American sprinter Justin Gatlin is reportedly involved in an investigation for possible violations conducted by the United States Anti-Doping Agency and Athletics Integrity Unit of the International Association of Athletics Federation. The news Monday came on the heels of an undercover operation by a British newspaper, in which Gatlin’s coach and an agent who has worked with the track star indicated they could procure performance-enhancing drugs.
The Daily Telegraph sent a reporter posing as a movie producer to Gatlin’s Florida training camp, where he said he met the Olympian’s coach, Dennis Mitchell, and the agent, Robert Wagner. The reporter said he was making a film about running and wanted to give its star some PEDs to improve his physical attributes.
According to the newspaper, Mitchell and Wagner “offered to supply and administer testosterone and human-growth hormone” to the actor. Wagner reportedly claimed that all track and field athletes doped, although he later said he was just playing along with the supposed producer to “get the job.” Gatlin has reportedly denied claims that he was doping and fired Mitchell.
“I never suggested in any way that any of my current athletes used any banned substances,” Mitchell said in a statement to The Telegraph, “or that I was familiar with training any of my current athletes with those substances.”
“Investigations from tips and whistleblowers play a critical role in anti-doping efforts,” USADA said in a statement. “We are presently coordinating with the Athletics Integrity Unit in order to investigate these claims fully.”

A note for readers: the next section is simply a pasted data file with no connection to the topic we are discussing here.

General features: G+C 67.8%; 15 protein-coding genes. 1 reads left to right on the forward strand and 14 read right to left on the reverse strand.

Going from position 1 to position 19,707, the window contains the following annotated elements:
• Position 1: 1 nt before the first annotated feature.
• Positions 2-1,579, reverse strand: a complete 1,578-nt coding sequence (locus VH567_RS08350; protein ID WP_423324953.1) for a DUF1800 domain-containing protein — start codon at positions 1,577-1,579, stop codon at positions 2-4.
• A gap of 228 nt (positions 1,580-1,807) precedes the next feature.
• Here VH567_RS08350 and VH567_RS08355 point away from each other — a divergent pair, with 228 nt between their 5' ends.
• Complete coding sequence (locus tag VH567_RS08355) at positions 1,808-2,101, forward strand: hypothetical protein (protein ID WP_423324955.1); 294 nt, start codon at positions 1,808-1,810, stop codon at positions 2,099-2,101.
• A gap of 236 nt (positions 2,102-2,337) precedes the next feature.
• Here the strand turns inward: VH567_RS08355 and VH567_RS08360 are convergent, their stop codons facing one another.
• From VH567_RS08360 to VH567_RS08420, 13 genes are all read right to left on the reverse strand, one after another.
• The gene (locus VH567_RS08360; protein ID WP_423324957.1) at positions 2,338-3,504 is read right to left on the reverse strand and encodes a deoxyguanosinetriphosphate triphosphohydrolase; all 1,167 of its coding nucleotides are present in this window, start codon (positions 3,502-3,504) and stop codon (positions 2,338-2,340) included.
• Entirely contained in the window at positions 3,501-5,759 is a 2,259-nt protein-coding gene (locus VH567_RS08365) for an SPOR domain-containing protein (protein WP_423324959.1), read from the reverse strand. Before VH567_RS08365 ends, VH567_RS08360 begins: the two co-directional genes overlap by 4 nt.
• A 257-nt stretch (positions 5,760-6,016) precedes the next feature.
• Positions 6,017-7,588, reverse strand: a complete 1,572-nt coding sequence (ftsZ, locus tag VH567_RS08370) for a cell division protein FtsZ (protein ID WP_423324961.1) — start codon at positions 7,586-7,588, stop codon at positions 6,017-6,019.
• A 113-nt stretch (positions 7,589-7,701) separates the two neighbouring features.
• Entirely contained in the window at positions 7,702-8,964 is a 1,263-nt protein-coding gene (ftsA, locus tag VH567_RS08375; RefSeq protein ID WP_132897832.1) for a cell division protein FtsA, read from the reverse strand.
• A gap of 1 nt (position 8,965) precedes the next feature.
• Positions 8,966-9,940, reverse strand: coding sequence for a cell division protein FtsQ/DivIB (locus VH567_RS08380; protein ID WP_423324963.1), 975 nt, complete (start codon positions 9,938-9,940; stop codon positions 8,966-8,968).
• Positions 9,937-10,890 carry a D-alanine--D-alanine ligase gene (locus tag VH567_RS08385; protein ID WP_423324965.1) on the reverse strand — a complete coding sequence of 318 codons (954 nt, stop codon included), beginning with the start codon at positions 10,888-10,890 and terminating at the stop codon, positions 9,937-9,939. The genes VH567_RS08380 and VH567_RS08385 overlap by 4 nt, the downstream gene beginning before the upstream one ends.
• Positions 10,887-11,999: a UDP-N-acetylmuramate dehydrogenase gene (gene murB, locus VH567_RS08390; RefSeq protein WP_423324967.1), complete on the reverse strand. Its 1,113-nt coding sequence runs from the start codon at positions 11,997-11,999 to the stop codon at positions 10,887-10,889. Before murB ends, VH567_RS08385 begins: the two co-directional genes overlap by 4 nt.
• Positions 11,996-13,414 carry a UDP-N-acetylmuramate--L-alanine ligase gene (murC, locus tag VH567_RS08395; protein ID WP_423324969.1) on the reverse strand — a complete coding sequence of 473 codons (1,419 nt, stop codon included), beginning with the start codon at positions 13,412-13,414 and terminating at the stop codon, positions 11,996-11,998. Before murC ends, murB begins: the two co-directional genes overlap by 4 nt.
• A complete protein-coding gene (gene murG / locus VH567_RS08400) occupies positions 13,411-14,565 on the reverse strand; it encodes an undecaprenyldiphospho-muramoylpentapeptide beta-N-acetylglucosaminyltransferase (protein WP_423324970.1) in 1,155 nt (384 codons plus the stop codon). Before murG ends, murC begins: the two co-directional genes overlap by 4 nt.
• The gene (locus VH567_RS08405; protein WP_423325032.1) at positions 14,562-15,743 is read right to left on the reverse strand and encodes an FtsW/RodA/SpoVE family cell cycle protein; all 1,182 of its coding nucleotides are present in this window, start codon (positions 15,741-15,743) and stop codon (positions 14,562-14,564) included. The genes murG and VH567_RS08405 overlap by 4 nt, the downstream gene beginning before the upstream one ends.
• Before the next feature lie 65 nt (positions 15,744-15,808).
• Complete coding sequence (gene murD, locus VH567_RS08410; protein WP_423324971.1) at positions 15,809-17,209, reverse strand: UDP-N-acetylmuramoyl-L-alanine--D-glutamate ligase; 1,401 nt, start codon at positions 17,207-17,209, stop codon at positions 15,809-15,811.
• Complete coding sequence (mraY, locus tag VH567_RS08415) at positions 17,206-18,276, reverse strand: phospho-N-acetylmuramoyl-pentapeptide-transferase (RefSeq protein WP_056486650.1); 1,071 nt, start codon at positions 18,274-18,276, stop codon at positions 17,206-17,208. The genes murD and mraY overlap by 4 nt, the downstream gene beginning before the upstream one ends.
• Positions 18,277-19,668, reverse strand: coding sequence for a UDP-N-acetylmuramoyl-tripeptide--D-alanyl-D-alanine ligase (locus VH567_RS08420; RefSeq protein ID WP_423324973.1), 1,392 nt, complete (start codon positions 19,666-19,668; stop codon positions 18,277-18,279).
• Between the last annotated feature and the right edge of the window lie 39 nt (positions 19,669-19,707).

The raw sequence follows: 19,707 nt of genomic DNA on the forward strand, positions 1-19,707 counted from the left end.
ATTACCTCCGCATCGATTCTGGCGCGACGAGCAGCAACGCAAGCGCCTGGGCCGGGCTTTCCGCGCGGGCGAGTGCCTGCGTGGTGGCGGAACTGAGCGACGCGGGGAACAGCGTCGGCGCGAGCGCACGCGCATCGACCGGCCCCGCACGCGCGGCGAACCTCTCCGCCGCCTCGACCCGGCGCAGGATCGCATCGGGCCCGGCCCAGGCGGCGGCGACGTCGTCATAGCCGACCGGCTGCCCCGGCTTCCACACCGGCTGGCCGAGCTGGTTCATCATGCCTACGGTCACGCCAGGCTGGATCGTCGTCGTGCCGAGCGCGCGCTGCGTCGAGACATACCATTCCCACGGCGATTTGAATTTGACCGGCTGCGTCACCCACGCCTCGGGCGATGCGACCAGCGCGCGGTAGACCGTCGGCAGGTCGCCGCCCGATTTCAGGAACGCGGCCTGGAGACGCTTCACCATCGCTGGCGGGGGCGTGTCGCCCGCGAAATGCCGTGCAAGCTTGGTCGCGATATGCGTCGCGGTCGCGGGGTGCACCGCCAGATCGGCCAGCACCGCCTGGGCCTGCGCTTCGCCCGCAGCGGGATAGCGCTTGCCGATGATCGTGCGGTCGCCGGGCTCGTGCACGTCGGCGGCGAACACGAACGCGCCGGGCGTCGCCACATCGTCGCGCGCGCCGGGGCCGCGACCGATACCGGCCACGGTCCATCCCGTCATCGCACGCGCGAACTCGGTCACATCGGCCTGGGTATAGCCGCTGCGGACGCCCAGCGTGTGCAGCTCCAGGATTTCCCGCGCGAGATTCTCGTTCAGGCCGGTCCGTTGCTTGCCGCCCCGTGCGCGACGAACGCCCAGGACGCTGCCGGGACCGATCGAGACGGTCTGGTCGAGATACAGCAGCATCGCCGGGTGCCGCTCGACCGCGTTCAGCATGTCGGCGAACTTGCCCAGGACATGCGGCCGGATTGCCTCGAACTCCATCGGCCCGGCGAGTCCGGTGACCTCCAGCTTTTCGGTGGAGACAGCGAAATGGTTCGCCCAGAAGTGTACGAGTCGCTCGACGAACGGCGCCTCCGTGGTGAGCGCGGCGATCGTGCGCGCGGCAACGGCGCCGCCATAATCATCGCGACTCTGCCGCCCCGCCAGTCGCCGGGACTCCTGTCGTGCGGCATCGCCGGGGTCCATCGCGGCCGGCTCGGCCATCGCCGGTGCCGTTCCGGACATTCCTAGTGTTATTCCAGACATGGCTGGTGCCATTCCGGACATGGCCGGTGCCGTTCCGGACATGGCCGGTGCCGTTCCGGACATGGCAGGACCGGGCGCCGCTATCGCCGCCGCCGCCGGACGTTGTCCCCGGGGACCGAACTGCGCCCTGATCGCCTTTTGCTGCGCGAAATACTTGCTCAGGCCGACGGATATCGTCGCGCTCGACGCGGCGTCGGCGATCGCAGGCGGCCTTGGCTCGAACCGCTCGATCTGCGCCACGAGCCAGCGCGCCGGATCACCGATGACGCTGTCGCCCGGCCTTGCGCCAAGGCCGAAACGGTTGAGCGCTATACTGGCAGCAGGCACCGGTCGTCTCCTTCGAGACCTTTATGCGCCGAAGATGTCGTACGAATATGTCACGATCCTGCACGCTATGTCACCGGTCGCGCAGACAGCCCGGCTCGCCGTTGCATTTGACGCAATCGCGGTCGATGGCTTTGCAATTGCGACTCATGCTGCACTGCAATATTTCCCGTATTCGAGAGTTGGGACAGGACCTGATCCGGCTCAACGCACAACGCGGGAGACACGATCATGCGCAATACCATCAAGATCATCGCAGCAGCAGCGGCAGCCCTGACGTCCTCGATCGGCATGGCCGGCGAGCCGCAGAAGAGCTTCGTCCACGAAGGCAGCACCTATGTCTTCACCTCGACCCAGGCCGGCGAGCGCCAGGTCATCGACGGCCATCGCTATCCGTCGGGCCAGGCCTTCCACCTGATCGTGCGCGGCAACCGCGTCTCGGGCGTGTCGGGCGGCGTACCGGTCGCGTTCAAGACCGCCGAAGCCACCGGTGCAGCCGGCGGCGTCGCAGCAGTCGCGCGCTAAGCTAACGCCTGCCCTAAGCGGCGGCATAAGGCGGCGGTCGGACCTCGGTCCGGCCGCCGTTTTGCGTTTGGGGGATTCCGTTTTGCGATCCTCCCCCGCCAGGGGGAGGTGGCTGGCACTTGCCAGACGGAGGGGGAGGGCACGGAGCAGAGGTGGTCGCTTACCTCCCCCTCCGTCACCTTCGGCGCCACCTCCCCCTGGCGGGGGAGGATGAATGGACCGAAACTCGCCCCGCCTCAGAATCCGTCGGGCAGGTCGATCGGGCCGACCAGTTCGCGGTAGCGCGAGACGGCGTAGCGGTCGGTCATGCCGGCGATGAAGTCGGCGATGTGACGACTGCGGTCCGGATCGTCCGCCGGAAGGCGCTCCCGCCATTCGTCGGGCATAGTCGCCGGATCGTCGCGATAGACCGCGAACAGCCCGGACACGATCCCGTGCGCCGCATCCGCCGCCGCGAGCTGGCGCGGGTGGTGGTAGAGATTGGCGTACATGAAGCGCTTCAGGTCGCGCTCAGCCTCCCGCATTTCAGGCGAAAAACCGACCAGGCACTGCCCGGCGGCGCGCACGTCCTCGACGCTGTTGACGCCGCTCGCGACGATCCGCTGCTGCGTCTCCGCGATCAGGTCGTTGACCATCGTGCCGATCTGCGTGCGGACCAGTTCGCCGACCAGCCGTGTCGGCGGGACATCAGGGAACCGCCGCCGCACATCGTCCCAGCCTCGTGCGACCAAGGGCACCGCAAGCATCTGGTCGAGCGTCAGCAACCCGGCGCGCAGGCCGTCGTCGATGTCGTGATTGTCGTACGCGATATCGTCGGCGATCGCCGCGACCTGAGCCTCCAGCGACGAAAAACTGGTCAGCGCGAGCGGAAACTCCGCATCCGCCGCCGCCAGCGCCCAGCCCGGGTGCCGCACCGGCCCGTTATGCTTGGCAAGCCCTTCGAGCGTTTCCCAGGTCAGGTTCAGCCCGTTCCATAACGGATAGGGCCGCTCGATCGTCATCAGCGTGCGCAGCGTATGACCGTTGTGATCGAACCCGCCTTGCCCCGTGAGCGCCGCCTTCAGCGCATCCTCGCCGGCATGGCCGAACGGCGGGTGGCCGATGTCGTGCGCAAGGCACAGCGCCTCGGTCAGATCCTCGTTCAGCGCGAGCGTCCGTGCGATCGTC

The 35-year-old Gatlin was the last man to earn Olympic gold in the 100 meters before Usain Bolt began his streak of three straight triumphs in that event at the Games. In August, he bested Bolt at the IAAF world championships in what was the Jamaican superstar’s final individual race. Gatlin also won bronze at the 2012 Games, bronze in the 200 meters at the 2004 Games and gold and silver medals in the 4x100m relay.
Gatlin has been suspended for PED violations twice, first in 2001 when he was competing for the University of Tennessee. In 2006, USADA cited Gatlin for testing positive for a banned substance, and while he claimed innocence, he received a four-year ban. In an unusual scene that reflected his negative perception among many track fans, Gatlin was booed at Rio’s Olympic Stadium when he was announced before the 100-meter final at the 2016 Games.
The Telegraph said it was motivated to launch its operation after getting a tip that some track and field agents and trainers were involved in supplying drugs to athletes. Gatlin’s agent, Renaldo Nehemiah, told the newspaper that his client was not present when banned substances were discussed by Wagner and Mitchell.
“As with all investigations, we encourage individuals with information to come forward as an important tool to help protect clean athletes,” the USADA said. “Importantly, individuals are innocent unless and until the established process determines otherwise. It’s only fair to let due process occur before jumping to any conclusions.”
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